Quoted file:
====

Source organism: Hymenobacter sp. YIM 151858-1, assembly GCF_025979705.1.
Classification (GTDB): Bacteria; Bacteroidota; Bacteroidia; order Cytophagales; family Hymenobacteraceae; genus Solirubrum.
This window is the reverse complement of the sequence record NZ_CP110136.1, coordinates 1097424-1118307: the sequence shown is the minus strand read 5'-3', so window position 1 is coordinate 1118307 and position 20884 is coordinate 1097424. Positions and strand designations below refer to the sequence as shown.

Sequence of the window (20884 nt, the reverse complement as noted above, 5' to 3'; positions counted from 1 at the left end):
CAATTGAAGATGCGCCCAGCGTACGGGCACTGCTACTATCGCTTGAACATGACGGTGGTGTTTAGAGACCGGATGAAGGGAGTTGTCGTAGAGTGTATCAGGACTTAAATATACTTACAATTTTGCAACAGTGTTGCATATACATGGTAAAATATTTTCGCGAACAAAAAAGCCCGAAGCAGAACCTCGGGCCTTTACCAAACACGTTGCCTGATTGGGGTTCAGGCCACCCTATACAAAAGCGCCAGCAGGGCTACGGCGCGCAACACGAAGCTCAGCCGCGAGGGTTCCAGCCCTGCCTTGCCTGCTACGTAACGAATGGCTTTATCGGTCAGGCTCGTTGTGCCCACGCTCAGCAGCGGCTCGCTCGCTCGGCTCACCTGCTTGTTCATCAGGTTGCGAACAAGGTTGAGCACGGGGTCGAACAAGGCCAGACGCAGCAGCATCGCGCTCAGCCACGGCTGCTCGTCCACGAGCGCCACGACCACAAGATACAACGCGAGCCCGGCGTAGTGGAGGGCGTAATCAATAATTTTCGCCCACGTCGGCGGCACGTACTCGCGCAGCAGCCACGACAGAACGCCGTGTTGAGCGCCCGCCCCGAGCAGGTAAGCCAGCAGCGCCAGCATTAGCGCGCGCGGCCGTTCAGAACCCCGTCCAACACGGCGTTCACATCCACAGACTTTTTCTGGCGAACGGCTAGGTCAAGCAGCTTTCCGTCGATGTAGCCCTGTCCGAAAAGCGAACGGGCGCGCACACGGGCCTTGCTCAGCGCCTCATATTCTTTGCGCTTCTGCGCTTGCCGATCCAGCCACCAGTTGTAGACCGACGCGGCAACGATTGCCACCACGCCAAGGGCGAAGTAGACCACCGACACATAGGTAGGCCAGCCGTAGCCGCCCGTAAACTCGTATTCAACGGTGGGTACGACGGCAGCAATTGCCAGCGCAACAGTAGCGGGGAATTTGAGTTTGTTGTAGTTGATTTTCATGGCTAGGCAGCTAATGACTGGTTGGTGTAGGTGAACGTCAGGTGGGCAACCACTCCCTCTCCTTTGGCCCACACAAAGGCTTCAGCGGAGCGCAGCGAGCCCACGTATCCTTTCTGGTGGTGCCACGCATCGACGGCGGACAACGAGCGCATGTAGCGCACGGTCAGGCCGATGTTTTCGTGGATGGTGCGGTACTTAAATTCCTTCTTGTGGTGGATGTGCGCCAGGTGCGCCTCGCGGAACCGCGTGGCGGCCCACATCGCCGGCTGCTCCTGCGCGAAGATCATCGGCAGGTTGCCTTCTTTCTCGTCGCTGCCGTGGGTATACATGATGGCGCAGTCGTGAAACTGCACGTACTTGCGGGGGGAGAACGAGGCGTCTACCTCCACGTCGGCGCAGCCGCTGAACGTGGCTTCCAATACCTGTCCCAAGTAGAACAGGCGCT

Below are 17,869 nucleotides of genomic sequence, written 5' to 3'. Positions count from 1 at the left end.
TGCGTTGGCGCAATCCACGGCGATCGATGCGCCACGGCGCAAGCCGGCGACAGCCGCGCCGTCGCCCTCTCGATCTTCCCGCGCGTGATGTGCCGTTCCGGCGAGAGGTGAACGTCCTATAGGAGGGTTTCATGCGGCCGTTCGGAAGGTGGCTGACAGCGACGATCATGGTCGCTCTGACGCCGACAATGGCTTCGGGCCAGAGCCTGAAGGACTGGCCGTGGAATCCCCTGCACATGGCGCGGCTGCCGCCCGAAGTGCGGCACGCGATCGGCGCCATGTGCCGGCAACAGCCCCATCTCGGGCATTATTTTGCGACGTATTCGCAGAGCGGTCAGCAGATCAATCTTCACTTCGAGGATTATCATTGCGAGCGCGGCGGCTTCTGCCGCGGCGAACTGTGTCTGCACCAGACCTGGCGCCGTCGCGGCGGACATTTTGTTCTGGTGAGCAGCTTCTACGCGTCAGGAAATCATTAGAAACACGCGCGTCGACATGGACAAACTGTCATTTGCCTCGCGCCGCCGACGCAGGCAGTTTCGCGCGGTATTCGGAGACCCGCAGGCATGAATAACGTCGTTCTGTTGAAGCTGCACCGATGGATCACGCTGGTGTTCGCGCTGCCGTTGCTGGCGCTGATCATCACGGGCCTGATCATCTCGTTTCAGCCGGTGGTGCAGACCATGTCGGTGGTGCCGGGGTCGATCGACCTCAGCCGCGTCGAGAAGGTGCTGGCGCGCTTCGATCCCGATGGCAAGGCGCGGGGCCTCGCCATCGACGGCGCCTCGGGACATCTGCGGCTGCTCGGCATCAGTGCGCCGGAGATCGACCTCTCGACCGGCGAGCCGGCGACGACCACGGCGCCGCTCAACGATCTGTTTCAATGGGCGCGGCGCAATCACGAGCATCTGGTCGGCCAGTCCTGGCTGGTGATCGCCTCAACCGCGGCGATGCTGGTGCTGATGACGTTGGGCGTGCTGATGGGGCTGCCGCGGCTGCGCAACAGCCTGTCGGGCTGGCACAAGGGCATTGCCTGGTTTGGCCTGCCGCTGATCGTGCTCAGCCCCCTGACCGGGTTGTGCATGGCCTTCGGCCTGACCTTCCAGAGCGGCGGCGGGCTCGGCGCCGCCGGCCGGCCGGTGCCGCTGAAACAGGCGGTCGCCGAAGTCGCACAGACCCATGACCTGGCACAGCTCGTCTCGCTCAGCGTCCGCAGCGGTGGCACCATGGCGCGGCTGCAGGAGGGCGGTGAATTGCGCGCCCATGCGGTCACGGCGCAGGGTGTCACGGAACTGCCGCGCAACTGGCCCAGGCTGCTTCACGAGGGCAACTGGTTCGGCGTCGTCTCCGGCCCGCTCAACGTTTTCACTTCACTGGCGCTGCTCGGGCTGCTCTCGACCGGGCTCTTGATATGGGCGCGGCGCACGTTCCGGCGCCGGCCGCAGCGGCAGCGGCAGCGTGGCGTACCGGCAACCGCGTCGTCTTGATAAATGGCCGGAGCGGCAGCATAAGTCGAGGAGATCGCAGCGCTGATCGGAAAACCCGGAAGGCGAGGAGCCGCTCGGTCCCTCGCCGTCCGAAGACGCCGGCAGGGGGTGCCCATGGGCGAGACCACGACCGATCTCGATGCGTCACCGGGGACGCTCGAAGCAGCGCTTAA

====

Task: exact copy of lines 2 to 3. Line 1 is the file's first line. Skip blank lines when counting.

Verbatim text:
Classification (GTDB): Bacteria; Bacteroidota; Bacteroidia; order Cytophagales; family Hymenobacteraceae; genus Solirubrum.
This window is the reverse complement of the sequence record NZ_CP110136.1, coordinates 1097424-1118307: the sequence shown is the minus strand read 5'-3', so window position 1 is coordinate 1118307 and position 20884 is coordinate 1097424. Positions and strand designations below refer to the sequence as shown.